If exterior areas of your home are in the shade and hold moisture, they can develop unsightly green algae. The length of time the algae has been on the siding determines how difficult it will be to remove the algae. Normal cleaning with laundry or dishwashing detergent can remove new algae formation, but it's necessary to use a stronger cleaner and method of cleaning for older algae.
Oxygen Bleach Cleaner
You can use an oxygen bleach cleaning solution on vinyl, wood or aluminum siding without affecting the finish. Oxygen bleach also offers an environmental bonus because it will not damage plants or grass or create instabilities in soil. According to The Natural Handyman, a proper mixture of cleaning solution consists of 8 oz. of oxygen bleach mixed well in a gallon of warm water.
The easiest method of applying the bleach solution to the siding is using a hand sprayer. You can either purchase a hand-pump sprayer to use along with a gallon-size bucket or use a self-contained sprayer, like those used to apply week killer, to spray the cleaner on the siding. Allow the solution to sit on the siding for up to 20 minutes but do not allow the solution to dry on the siding. Scrub the siding with a long-handled scrub brush or push broom to remove the algae, and then rinse the siding thoroughly with cool water.
Trisodium Phosphate Cleaner
Trisodium phosphate, or TSP, once was an ingredient in household items, such as laundry and dishwashing detergents. In the early 1970s, several states placed limitations on phosphate usage because of the agent's e negative environmental effects. Construction workers still use TSP because it can completely remove mold, mildew, algae, dirt, grease and grime from many surfaces, leaving them clean for repair or refinishing.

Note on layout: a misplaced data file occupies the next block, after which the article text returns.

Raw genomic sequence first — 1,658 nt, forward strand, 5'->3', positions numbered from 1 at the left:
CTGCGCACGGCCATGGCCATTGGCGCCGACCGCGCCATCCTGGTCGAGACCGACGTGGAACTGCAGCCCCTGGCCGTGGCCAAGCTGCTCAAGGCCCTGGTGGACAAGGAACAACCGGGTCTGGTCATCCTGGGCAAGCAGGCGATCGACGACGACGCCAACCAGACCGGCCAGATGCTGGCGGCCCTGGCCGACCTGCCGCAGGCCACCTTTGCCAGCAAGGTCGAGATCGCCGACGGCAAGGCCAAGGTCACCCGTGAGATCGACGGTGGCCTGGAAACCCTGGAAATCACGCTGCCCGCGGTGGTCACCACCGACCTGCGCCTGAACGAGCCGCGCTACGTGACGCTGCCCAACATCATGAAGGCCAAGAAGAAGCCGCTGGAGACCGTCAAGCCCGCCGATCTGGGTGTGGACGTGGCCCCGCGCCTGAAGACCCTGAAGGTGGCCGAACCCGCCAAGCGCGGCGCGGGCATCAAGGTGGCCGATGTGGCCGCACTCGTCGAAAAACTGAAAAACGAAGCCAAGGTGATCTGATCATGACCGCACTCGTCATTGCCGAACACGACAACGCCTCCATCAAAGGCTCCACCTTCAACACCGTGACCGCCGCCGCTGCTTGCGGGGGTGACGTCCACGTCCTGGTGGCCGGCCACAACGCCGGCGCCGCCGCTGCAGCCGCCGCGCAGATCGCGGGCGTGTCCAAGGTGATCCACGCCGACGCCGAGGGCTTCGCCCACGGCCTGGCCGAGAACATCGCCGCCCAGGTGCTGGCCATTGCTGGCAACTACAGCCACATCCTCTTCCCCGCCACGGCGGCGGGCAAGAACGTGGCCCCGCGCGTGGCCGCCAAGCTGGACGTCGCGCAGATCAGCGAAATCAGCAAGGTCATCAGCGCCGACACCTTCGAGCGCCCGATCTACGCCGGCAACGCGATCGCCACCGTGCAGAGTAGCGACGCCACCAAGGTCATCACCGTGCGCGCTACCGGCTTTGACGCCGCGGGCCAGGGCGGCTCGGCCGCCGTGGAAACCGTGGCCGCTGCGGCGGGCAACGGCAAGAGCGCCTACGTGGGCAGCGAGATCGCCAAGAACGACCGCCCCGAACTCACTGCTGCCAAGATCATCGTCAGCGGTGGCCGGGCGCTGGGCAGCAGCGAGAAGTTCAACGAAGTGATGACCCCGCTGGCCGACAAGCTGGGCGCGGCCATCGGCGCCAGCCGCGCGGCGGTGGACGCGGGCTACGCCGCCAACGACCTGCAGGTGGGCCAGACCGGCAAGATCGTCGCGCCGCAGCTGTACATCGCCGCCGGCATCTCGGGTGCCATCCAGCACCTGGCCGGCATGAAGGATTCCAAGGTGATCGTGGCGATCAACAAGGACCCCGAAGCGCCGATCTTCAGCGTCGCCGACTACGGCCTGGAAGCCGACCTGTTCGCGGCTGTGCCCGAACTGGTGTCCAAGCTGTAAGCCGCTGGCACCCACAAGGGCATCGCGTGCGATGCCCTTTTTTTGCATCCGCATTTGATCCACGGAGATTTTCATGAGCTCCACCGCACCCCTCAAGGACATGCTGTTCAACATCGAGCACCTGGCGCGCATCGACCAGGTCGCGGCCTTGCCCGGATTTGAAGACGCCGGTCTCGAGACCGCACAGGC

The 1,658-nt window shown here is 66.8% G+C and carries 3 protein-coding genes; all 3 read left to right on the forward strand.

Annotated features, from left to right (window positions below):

The TSP mixing ratio will vary based on the manufacturer and the level of strength you require, but a common mixing ratio for heavy cleaning is 1/2 cup of TSP mixed with 2 gallons of warm water. Because TSP can discolor painted surfaces, wood and metal, test the cleaner on a small area of wood or aluminum siding. Before you apply the cleaner to the siding, mask adjoining painted areas to protect the paint.
To limit the effect of TSP on nearby plants, soak the plants and the surrounding ground prior to applying the TSP solution to the siding. If only a few areas of siding have a concentration of algae, clean the areas by hand rather than spraying the solution so you to limit the TSP's area of coverage. Once you've applied the cleaner to the siding, scrub the siding with a push broom or long-handled brush to remove the algae, and then rinse the siding thoroughly. Always wear gloves when you work with TSP.
Pressure washing can remove dirt and grime from siding, or you can combine pressure washing with the use of a cleaning agent. The biggest mistake most homeowners make when pressure washing is improperly using the pressure washer, causing damage to the siding and creating leaks. A pressure washer comes with tips in varying degrees that control the concentration of spray. Jon Tobey, with Fine Homebuilding, recommends a 15-degree tip for pressure-washing siding. Use a ladder to get even with or above the area you want to wash, and start pressure-washing from the top down. You should never spray water up at the siding, or you may force water underneath the siding and cause damage. Wear safety glasses or another form of eye protection when working with a pressure washer.